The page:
Many different ways to hear and answer the call, to get re-oriented. There’s no point coveting any of these people their conversions, though. The call to you is the call to you. How you are answering it, how you will answer it, that’s up to you. Personal experience seems to have a lot to do with getting re-oriented. “I was opposed to gays and lesbians until my son or daughter turned out to be one.” “I never liked those foreigners until I ended up working with one of them.” “I never thought my in-laws would be those kind of people until my child came home with a sweetie who was one.” And on it goes.
Personal experience doesn’t always work, or at least, not by itself. We probably all know someone who should have had a change of heart if personal experience was going to do it, and somehow clings to thoughts, feelings, opinions that are stuck.

No, if personal experience such as getting to know the other is the seed, that new acquaintance has to fall on fertile soil. There must be some readiness to let go of old notions and replace them with an open mind, an open heart. “Put our nets over the other side of the boat? It’s the same lake. What does he think that’s going to get us? Put them over the other side. What does he know about fishing?” Versus: “Put our nets over the other side? Sounds wacky, but you never know. We’ve tried everything else. It’s fish we want, after all, not status as expert fishers. Nothing ventured...”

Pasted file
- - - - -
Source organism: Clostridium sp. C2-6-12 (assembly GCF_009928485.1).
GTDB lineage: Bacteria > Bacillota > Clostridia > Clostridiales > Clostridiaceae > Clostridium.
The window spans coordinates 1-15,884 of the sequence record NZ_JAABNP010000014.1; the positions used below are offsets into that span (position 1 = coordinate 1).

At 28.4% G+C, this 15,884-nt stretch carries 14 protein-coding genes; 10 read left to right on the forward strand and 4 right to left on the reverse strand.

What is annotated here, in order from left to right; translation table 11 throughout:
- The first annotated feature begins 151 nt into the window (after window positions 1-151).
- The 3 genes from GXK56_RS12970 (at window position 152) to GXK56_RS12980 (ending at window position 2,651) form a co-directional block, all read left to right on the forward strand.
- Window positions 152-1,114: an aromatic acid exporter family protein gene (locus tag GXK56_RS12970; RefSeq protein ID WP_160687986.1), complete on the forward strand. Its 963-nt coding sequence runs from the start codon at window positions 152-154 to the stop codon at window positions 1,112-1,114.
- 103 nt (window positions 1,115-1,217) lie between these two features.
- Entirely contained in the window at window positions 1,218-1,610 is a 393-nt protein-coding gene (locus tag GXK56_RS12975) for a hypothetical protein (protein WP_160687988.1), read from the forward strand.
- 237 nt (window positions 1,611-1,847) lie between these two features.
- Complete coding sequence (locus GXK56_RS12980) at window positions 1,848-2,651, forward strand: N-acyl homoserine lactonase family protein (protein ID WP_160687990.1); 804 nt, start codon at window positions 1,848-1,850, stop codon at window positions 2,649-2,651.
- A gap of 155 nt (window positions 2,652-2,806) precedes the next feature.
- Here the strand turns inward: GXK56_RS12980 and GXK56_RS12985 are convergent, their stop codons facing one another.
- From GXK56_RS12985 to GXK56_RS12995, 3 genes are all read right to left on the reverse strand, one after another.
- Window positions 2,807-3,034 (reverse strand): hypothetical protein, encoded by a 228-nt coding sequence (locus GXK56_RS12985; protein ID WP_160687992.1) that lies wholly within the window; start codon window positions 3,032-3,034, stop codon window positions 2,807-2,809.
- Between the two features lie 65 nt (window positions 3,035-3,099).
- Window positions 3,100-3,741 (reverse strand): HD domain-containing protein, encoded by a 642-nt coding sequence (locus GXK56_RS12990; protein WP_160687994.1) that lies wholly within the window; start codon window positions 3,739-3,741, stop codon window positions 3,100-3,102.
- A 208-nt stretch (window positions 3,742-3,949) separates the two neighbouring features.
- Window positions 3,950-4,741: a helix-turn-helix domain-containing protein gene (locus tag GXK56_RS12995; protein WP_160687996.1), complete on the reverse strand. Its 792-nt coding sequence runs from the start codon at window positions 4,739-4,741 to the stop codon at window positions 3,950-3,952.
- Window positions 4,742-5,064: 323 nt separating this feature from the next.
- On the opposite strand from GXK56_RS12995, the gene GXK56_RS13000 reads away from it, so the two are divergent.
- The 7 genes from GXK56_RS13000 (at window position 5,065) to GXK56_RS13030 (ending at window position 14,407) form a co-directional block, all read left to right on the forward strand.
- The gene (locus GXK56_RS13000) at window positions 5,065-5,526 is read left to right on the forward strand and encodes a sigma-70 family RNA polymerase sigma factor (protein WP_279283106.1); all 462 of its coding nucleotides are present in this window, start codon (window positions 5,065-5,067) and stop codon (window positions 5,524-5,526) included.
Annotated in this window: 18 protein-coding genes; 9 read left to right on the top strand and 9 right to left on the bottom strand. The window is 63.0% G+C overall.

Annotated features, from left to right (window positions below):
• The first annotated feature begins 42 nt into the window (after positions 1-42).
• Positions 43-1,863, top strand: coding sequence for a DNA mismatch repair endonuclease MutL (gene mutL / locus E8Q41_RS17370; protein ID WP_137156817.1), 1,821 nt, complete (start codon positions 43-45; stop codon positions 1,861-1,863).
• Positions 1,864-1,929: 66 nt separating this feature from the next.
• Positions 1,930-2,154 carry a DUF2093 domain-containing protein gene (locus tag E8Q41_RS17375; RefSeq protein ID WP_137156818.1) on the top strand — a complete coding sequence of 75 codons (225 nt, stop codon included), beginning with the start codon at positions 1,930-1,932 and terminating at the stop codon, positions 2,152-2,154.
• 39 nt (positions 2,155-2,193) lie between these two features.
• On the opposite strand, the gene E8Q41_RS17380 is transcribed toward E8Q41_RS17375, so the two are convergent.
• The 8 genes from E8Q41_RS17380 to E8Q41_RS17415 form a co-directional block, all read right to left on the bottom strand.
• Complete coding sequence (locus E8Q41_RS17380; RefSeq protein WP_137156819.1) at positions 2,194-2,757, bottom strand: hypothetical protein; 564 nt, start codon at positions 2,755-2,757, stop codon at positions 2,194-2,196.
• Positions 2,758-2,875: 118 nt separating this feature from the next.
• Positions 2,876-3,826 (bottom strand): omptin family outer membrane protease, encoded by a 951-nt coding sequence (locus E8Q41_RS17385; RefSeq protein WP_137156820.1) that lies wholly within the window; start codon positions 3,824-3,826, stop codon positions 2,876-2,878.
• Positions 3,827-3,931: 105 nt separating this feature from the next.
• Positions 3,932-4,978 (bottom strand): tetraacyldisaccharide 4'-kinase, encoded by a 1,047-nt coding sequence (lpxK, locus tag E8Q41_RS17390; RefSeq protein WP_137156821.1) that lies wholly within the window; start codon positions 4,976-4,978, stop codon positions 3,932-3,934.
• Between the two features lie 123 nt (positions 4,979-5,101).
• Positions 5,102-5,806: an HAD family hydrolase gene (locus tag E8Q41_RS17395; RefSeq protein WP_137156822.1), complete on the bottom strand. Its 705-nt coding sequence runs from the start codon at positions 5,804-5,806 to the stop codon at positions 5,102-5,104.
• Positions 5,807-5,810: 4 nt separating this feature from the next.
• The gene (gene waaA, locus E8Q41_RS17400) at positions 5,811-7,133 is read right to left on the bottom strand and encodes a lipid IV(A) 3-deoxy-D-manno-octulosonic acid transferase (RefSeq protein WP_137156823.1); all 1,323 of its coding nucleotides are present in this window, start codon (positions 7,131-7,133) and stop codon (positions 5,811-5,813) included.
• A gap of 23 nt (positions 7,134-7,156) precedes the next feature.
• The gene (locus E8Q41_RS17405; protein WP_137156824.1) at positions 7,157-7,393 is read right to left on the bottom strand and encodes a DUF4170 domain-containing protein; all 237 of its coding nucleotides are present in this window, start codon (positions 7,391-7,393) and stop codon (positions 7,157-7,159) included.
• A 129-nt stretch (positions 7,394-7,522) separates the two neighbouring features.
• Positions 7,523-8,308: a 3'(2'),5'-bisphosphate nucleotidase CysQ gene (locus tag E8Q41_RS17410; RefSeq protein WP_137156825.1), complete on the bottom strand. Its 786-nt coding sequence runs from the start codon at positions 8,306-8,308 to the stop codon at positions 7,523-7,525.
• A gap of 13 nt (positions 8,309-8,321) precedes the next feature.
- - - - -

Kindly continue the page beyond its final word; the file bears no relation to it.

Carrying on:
We’re in the transformation business. What is happening for children around here, the eight year olds, the ten year olds? Do they know by the time their twelve that they are called to change the world? Are they in settings where they will be supported when scales from their eyes? Will someone be there to affirm them and show them what to look at with their new vision? We know that young people who have not committed themselves to the good, can make other choices by the time they are fifteen or seventeen or eighteen. And who else is in the transformation business with us? There are many, many allies to discover. There will be an Interfaith Walk toward the end of June where we can discover what we have in common with Muslim and Jewish lovers of peace. Then we walk a week later in solidarity with the LGBTQ community. We’re on the road, and anything can happen.

The old joke is “I must hurry and find the others, for I am their leader.” Which way are justice and peace headed, and how can we join that number?